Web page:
Sep 272014
 

 

As explained here, I’m taking a 10-day hiatus from searching for and writing about new song and video premieres, in order to make time for reviewing some albums I absolutely need to say something about. Before doing that, however, here’s one last batch of new things I found over the last couple of days that I thought were worth sharing.

BETHLEHEM

Germany’s Bethlehem, whose debut album may or may not be responsible for that amorphous genre label “dark metal”, have a new song up for streaming, the name of which is “Ein Kettenwolf greint 13:11-18”. All I really have to say about this depressive ballad is that I’d listen to more rock music if it sounded like this. Warning: clean singing to come…

The song will appear on the band’s sixth album Hexakosioihexekontahexaphobia (fear of the number 666), which is their first in about five years. It will be released by Prophecy Productions on Oct 10 (Oct 14 in the U.S.) and is available for order here. Continue reading »

May 212013
 

What drew my attention to Rituaal were the band’s members: They consist of guitarist/vocalist Justin Stubbs from Father Befouled and Encoffination, drummer Jake Rothlisberger from Nashville’s Mourner, and vocalist/guitarist Mike Meacham from Loss — killer bands, all of them. That trio formed Rituaal a little over a year ago and recorded two songs in September 2012 that will be released as a 7″ vinyl EP by Portland’s Parasitic Records this summer. Recently, Rituaal put up both songs for streaming on Bandcamp — “Ordo Walpurga” and “Datura at the Astral Sabbat”.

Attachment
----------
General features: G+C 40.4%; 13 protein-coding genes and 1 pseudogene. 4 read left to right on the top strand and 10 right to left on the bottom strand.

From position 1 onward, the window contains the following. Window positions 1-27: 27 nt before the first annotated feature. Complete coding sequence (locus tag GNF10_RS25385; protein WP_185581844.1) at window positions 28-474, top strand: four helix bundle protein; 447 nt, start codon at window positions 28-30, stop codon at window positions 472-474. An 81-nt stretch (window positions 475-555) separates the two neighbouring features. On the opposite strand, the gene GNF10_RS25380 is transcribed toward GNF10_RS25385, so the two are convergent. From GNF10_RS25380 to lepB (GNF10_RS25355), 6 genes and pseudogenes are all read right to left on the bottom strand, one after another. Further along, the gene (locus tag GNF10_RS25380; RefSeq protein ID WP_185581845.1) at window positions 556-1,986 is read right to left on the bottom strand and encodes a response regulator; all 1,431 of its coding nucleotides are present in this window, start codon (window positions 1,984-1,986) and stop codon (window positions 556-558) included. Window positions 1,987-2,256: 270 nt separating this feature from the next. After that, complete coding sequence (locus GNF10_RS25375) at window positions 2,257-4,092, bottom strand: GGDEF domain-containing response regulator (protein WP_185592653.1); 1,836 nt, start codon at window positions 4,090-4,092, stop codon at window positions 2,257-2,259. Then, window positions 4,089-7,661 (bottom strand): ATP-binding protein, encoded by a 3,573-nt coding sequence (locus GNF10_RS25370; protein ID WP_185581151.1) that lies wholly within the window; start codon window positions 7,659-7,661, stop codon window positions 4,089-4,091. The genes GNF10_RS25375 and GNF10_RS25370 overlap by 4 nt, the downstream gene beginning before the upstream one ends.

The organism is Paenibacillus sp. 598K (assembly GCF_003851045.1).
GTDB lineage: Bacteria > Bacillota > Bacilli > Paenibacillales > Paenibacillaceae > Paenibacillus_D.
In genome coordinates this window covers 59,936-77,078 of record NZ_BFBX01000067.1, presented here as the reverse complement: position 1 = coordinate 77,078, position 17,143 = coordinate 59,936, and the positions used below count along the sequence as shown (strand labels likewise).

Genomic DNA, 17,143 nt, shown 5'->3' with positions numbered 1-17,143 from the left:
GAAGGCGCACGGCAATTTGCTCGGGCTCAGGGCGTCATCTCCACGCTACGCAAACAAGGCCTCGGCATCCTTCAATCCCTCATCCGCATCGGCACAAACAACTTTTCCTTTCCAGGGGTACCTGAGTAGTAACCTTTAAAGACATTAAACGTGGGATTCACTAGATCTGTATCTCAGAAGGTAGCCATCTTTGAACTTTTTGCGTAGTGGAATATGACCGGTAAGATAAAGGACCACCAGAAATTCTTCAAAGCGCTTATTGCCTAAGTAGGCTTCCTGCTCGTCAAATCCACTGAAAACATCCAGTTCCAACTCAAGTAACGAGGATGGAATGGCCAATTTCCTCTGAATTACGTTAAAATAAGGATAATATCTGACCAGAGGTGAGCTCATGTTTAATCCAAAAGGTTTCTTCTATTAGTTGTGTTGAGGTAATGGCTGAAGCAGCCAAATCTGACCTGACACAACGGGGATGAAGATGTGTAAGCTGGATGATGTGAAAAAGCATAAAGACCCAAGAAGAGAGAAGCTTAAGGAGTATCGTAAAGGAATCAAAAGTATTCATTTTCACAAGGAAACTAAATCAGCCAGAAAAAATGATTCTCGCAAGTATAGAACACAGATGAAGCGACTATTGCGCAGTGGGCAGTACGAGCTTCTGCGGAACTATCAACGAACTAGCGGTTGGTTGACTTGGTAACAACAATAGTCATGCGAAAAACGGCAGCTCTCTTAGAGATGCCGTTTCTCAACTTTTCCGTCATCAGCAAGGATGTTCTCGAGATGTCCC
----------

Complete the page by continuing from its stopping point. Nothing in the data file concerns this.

Imagine a musical black hole deep in a gravity well that’s inexorably sucking all light and matter down into its powerful vortex, and that will give you some sense of “Ordo Walpurga”. It’s a massive, groaning dirge of distorted chords and ponderous drum and cymbal hits, emanating a morbid melody and echoing with the cavernous roars and disemboweling shrieks of the vocalists.

“Datura at the Astral Sabbat” vibrates with unholy blackened energy. What begins as a ritualized chant of abraded vocals and thumping percussion accelerates into a buzz of tremolo-picked guitars and then slows to a crawl, still shrouded in distortion and breathing with the life of shimmering occult melody. This trade-off between ghastly doom/death and blackened misery continues until this beast gasps its last horrific sound. Continue reading »

May 202012
 

(NCS reader, commenter, and occasional contributor SurgicalBrute volunteered to help educate me about death/doom.)

It’s been a while since I’ve written one of these . . . sorry about that. Unlike some of the other guys here, I’m not a writer by profession. So when you combine that with my natural laziness . . . you end up with long periods of inactivity.

I actually requested the chance to write this post though. While I don’t really enjoy Traditional Doom (there are some exceptions), and I really have to be in the right mood for Funeral Doom. Death/Doom hits a sweet spot for me. Never so slow that I start to lose interest, it still manages to establish the crushing atmosphere that’s so important for this style of metal.

Now, I know Death/Doom can be a rather ambiguous term . . . I’ve seen it applied (and not incorrectly) to everything from the mid-paced death metal of Asphyx and Autopsy to the slow moving riffs of Ahab. For the sake of simplicity I’m going to limit this article to my own personal definition . . . where, more often than not, the pace is kept slower than the average Old School Death Metal band, but still quicker than any kind of Funeral Doom.

As usual, I’ll do my best to provide links for distros/labels that may still have merchandise available (and if anyone’s curious as to what Ive been spinning, you can find me on http://www.last.fm/user/Surgical_Brute)

Enjoy the music \m/ Continue reading »